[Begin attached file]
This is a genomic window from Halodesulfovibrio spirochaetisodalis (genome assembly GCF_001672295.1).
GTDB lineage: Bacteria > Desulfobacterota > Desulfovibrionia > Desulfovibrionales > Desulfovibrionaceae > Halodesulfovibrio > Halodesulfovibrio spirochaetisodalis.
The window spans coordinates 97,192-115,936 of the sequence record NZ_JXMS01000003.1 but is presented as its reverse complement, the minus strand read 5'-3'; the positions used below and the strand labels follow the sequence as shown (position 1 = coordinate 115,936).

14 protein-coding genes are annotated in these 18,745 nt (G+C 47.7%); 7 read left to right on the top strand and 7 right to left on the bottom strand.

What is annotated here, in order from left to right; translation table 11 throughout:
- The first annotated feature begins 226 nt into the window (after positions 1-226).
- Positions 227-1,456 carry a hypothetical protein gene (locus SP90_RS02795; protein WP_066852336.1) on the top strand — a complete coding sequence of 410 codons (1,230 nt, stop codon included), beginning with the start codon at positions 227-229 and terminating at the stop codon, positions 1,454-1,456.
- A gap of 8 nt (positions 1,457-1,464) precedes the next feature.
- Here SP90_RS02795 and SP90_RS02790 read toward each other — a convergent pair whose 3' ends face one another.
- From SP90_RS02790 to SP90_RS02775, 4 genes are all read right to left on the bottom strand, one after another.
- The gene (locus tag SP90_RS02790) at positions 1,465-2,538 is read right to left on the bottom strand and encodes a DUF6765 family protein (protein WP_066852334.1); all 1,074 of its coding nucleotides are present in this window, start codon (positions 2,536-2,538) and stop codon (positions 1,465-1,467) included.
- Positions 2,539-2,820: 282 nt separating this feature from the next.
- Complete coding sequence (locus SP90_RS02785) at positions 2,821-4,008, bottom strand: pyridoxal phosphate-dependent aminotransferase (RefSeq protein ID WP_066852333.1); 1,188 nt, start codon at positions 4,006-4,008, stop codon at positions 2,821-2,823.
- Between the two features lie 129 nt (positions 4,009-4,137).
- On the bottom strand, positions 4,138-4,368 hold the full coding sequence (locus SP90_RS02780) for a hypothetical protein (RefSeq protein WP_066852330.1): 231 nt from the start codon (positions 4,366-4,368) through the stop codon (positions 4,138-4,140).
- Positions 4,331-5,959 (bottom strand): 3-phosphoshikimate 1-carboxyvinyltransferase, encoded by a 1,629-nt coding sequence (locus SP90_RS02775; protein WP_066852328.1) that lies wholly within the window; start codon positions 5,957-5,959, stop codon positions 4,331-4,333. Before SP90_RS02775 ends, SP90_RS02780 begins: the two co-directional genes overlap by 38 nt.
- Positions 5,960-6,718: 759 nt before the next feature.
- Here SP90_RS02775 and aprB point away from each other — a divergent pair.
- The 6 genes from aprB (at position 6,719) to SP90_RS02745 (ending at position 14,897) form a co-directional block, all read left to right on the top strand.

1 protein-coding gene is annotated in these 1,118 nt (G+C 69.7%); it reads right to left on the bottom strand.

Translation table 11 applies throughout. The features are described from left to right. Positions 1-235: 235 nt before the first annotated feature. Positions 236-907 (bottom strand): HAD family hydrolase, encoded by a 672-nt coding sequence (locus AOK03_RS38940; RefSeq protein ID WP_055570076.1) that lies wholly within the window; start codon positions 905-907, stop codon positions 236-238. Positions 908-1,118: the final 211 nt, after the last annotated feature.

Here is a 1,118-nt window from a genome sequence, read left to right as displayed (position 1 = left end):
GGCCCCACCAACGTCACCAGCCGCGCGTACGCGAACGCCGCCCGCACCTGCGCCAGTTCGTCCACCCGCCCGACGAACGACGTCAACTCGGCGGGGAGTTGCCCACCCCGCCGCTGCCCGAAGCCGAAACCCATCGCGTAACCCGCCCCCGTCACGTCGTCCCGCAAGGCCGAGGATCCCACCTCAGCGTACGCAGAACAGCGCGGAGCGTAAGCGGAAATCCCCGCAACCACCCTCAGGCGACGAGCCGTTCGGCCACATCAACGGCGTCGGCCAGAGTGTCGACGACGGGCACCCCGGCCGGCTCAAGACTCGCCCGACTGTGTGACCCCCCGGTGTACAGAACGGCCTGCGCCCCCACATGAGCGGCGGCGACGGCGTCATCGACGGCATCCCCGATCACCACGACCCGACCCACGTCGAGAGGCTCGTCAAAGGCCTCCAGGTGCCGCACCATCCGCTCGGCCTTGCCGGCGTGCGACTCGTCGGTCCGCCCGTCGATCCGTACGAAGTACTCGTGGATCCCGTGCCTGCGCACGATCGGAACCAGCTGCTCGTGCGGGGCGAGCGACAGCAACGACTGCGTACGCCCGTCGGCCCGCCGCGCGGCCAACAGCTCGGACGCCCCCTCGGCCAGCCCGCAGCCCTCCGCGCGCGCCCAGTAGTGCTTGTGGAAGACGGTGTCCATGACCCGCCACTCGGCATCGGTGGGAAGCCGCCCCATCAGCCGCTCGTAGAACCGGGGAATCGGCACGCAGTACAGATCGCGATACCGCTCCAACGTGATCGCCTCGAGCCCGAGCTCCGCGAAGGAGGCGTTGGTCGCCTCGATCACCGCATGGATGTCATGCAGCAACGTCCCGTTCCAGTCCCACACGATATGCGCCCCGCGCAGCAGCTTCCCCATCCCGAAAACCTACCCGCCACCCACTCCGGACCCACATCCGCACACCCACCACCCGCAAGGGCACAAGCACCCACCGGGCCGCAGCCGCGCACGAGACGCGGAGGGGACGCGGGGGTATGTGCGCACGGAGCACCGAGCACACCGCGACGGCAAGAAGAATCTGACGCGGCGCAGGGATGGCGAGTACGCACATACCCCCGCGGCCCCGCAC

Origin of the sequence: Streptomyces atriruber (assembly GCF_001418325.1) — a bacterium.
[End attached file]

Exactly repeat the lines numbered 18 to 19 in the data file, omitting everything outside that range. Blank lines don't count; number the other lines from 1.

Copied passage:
- Here SP90_RS02775 and aprB point away from each other — a divergent pair.
- The 6 genes from aprB (at position 6,719) to SP90_RS02745 (ending at position 14,897) form a co-directional block, all read left to right on the top strand.